Twenty schizotypal college students, identified by the MMPI-168, were compared with 127 institutionalized or postinstitutional psychiatric patients with chronic schizophrenia, 140 normal control subjects, and 19 students with nonschizotypal MMPI elevations. The comparison measures were indices of cognition derived from COGLAB, a multiparadigmatic cognitive test battery. COGLAB includes measures of preattentional, attentional, conceptual, and psychomotor performance. As expected, the patients were deficient on all but one of the measures. The nonschizotypic elevation group was not different from the normal control group. Schizotypal subjects were found to have deficits in three areas of information processing: Preattentional processing, response biasing, and concept attainment and manipulation. However, their performance was just as good as and less variable than that of normal subjects on psychomotor and attentional tasks. The results do not support the hypothesis that schizotypy is characterized by pervasive cognitive deficits which are simply less severe than those of other psychiatric groups. Rather, there are discrete deficits in specific areas and possibly compensatory abnormalities associated with primary deficits. The results are further discussed with regard to the hypothesis that schizotypy shares a common neurophysiological and/or developmental substrate with more severe psychiatric disorders.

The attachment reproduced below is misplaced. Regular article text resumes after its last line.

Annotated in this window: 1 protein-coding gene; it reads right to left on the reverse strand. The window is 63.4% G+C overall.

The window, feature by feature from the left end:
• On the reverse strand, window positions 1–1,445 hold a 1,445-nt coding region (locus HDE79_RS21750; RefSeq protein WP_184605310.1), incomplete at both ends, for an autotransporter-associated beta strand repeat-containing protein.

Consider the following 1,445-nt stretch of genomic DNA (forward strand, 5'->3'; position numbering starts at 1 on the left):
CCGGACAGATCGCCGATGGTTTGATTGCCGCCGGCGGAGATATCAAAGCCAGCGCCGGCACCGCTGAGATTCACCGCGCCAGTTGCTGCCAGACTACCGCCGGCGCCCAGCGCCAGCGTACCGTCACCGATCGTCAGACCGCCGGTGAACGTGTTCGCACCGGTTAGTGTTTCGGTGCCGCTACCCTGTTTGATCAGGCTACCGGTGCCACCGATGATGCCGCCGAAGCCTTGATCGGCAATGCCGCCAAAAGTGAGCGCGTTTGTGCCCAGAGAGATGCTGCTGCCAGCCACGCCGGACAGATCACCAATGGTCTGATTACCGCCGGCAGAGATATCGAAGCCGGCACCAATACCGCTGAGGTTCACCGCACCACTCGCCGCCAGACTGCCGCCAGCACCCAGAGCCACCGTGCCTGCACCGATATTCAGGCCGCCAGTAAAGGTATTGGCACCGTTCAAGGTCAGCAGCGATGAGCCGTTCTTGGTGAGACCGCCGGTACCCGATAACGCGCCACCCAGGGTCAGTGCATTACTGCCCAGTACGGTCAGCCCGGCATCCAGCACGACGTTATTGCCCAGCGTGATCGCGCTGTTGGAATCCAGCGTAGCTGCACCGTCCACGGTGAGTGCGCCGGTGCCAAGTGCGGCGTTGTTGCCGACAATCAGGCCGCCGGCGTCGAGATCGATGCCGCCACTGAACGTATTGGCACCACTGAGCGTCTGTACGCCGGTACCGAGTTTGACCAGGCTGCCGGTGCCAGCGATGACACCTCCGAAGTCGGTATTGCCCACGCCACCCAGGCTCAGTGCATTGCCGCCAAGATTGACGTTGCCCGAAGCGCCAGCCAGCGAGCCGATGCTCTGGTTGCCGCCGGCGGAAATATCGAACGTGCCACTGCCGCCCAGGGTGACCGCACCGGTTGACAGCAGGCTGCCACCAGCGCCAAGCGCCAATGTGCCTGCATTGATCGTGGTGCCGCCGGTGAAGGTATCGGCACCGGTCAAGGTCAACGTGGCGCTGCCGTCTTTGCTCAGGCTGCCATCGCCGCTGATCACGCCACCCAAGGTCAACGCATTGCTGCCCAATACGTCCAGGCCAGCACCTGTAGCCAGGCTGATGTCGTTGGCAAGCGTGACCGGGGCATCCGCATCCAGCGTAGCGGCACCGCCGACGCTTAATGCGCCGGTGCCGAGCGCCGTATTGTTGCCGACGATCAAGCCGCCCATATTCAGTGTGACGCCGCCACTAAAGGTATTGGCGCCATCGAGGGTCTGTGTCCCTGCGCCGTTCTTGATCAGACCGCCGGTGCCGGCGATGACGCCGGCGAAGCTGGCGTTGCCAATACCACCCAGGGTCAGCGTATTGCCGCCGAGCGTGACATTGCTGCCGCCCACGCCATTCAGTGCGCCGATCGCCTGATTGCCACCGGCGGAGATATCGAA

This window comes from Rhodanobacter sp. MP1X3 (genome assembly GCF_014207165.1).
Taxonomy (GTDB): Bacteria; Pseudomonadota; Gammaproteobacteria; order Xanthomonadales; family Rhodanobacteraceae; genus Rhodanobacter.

ASJC Scopus subject areas
- Psychiatry and Mental health